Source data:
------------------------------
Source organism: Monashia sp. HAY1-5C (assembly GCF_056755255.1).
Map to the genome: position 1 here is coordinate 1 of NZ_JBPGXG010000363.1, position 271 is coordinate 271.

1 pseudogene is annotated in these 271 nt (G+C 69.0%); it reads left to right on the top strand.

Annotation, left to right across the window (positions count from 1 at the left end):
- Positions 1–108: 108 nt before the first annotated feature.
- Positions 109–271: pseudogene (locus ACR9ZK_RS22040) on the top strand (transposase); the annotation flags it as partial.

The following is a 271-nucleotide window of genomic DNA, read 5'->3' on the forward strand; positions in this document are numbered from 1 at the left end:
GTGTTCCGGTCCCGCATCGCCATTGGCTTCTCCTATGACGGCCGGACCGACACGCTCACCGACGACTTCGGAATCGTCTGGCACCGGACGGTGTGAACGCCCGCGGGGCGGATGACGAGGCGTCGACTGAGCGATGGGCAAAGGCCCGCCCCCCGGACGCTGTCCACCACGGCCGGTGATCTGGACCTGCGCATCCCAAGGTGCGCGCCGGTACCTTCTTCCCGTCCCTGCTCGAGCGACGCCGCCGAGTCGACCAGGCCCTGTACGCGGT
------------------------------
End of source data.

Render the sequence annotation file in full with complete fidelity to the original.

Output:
Source organism: Monashia sp. HAY1-5C (assembly GCF_056755255.1).
Map to the genome: position 1 here is coordinate 1 of NZ_JBPGXG010000363.1, position 271 is coordinate 271.

1 pseudogene is annotated in these 271 nt (G+C 69.0%); it reads left to right on the top strand.

Annotation, left to right across the window (positions count from 1 at the left end):
- Positions 1–108: 108 nt before the first annotated feature.
- Positions 109–271: pseudogene (locus ACR9ZK_RS22040) on the top strand (transposase); the annotation flags it as partial.

The following is a 271-nucleotide window of genomic DNA, read 5'->3' on the forward strand; positions in this document are numbered from 1 at the left end:
GTGTTCCGGTCCCGCATCGCCATTGGCTTCTCCTATGACGGCCGGACCGACACGCTCACCGACGACTTCGGAATCGTCTGGCACCGGACGGTGTGAACGCCCGCGGGGCGGATGACGAGGCGTCGACTGAGCGATGGGCAAAGGCCCGCCCCCCGGACGCTGTCCACCACGGCCGGTGATCTGGACCTGCGCATCCCAAGGTGCGCGCCGGTACCTTCTTCCCGTCCCTGCTCGAGCGACGCCGCCGAGTCGACCAGGCCCTGTACGCGGT